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UNESCO advocated ROAM principles for Steering AI for Knowledge Societies

12 March 2019

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Guy Berger, Director for Freedom of Expression and Media Development at UNESCO, presenting the summary of new research into artificial intelligence for knowledge societies on March 5, 2019.
© UNESCO

UNESCO’s recent Mobile Learning Week was the context for showing how the ROAM principles can reveal what Artificial Intelligence means for the future of communication and information.

“The summary of research that we are launching here shows why digital development should be aligned with human Rights, Openness, Accessibility and Multistakeholder governance – the ROAM principles,” said Guy Berger, Director for Freedom of Expression and Media Development.

“These four principles underpin UNESCO’s concept of Internet Universality, and they can likewise help to ensure that no one gets left behind by the development of Artificial Intelligence,” he said.

Titled Steering AI for Knowledge Societies: A ROAM Perspective,  the summary of the research done by the Communication and Information Sector was launched in a dedicated panel session on March 5, 2019 at UNESCO headquarters in Paris.  

Within the mandate of promoting freedom of expression and access to information, the research links the development of AI to the wider Internet ecology, and covers each of the ROAM principles as well as cross-cutting issues.

Concerning the Rights dimension, Xianhong Hu (UNESCO) underlined that freedom of expression, access to information and media pluralism risk being undermined by increasing personalisation of information and content moderation by AI. She pointed out that Internet users are not aware of how services platforms continuously collect data and threaten the right to privacy, both online and offline. The right to equality and the right of political participation can also be impacted by smart algorithms and micro-targeting techniques, she said.

“Some machine-learning algorithms have a level of complexity that represent an obstacle to the needed transparency of AI,” said Bhanu Neupane (UNESCO), talking about the Openness dimension. He also stressed that open data repositories play an important role in reducing entry barriers to AI.

Concerning the Accessibility dimension, Prateek Sibal (UNESCO) used the example of a social mission start-up in Africa to illustrate the different factors needed to succeed with an AI-based solution, such as access to research, to education and human resources, to data and to connectivity and hardware.

“Effective multistakeholder processes are: inclusive, transparent, responsive and accountable,” said Guy Berger, referring to the Multistakeholder dimension. They can enrich the ensemble of values, norms, policies, regulations, codes and ethics that govern the development and use of AI, he said.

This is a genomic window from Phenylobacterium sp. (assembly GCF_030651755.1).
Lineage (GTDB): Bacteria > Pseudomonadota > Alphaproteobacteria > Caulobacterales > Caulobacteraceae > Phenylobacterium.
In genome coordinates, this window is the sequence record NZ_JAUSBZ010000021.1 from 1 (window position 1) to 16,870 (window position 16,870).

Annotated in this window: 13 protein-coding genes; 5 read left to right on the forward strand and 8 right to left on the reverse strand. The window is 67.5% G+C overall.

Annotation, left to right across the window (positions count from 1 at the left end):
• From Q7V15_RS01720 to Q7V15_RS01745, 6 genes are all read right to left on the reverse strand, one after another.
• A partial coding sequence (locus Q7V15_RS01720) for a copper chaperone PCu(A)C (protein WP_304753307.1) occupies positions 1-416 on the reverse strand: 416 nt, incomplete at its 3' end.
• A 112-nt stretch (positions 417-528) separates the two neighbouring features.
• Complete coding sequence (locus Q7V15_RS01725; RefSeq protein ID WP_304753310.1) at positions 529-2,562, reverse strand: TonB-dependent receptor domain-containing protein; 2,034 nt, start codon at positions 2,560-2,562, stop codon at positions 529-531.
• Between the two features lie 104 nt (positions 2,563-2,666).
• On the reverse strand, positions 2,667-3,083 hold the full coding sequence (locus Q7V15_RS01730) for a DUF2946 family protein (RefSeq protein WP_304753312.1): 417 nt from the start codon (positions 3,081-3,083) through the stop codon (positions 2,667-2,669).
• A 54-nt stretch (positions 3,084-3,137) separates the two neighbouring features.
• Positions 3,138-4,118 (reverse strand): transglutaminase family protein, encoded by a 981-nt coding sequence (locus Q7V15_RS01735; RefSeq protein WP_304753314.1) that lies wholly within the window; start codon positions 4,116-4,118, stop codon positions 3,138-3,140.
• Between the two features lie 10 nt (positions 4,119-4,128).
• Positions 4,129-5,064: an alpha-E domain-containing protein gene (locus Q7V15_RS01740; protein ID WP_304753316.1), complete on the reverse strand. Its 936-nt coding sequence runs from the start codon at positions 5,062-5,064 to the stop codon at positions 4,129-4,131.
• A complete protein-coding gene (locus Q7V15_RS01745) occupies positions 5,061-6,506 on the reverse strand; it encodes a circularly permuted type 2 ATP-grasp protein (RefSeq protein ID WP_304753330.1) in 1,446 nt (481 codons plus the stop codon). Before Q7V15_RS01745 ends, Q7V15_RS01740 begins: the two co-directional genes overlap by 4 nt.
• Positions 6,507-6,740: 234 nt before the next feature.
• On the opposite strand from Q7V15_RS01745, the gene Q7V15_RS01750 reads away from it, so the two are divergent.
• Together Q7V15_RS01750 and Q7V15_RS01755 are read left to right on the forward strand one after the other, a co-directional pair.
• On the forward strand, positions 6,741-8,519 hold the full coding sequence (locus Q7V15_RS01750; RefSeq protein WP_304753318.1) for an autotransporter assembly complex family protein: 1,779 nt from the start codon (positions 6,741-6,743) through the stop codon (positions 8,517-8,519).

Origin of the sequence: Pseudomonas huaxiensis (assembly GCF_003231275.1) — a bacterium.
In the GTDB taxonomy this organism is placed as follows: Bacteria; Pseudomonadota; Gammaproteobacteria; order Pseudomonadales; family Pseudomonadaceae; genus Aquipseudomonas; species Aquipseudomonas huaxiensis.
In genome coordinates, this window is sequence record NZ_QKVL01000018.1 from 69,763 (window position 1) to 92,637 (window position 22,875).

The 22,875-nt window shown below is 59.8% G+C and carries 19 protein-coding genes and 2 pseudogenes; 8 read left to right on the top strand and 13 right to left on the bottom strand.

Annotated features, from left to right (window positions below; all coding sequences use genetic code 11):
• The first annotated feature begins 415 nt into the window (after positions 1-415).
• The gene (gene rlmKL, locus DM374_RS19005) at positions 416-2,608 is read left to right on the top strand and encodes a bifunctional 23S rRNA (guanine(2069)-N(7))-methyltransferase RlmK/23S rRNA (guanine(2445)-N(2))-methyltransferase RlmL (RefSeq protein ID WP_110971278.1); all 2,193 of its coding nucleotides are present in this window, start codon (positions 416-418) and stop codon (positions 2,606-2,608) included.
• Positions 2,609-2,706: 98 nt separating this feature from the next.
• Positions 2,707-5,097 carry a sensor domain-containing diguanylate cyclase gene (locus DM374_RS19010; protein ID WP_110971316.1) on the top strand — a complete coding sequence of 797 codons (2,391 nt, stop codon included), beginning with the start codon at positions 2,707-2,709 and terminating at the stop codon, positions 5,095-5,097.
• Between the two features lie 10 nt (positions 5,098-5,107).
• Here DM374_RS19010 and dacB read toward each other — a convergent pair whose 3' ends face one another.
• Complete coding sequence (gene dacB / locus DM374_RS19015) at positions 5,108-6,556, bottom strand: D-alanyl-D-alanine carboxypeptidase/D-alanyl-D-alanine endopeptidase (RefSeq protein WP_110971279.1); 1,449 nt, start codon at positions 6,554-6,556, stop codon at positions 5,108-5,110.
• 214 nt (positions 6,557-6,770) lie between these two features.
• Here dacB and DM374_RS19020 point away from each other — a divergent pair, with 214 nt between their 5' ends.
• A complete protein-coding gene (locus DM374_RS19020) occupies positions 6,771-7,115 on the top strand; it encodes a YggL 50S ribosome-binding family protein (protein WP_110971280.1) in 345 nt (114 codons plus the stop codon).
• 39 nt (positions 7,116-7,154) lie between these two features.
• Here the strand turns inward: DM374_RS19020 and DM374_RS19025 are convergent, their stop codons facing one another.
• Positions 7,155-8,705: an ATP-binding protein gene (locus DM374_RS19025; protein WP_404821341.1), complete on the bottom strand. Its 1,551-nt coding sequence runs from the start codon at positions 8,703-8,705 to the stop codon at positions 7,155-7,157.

Crosscutting issues included AI and gender as well as AI and Africa. Concerning the former, Lucia Flores Echaiz stressed that “AI applications, such as voice assistants, can reinforce gender norms and biases since they are developed and deployed in a context that reflects gender inequalities.”

The launch of the research summary was followed by a discussion panel composed of academics, professionals, NGOs and other organizational representatives.

“UNESCO’s ROAM-X approach has the advantage of being flexible. It responds to the need to use values to bring about the potential of AI that is not at the expense of equality, human rights and inclusion,” highlighted Anriette Esterhuysen, consultant with the Association for Progressive Communications (APC).

Commenting on the research, John-Shawe Taylor, UNESCO Chair in AI at University College London, stressed that “the ROAM approach as proposed by the research, is appropriate for AI governance and provides a good level of thinking to address AI in a creative and dynamic way.”

Vice President of iFLYTEK, Shipeng Li, addressed the positive usage of AI in breaking down language barriers. He highlighted that “data issues have been there since the Internet exists. Therefore, AI is not the problem; rather, ‘old problems’ are now affected by AI. The ‘problem’ lies within which actor(s) control the technology.”

A further intervention came from Elodie Vialle from Reporters Without Borders in relation to Rights. “AI can help journalism in many ways, such as software correcting mistakes or databased investigative journalism. However, AI has been used to amplify hate speech and micro-targeted disinformation and could also have negative impacts concerning the protection of journalistic sources,” she said.

“Trust can only be achieved through Open, Accessibility and Multistakeholder principles,” said Nigel Hickson from ICANN. “The technological sector must discuss and address mutual trust and reliance between all stakeholders involved. Everyone must be able to trust that their human rights are respected, and that each stakeholder upholds their mandate and values,” he added.

Echoing this perspective, Alexandre Barbosa from CETIC.br highlighted the importance of the multistakeholder dimension and linked it to the openness and transparency aspects, stating, “A multistakeholder approach allows the AI industry to be transparent in its actions.”

UNESCO’s ongoing research further analyses the changes that advanced ICTs bring to society, using the prism of the ROAM-X framework and the normative principles that anchor inclusive knowledge societies and sustainable development. The final publication will elaborate key options for actions for different stakeholders as well as overarching options for shaping the future of AI in communications and information.

More on the subject in the preliminary brochure as well as on UNESCO’s webpage dedicated to Artificial Intelligence.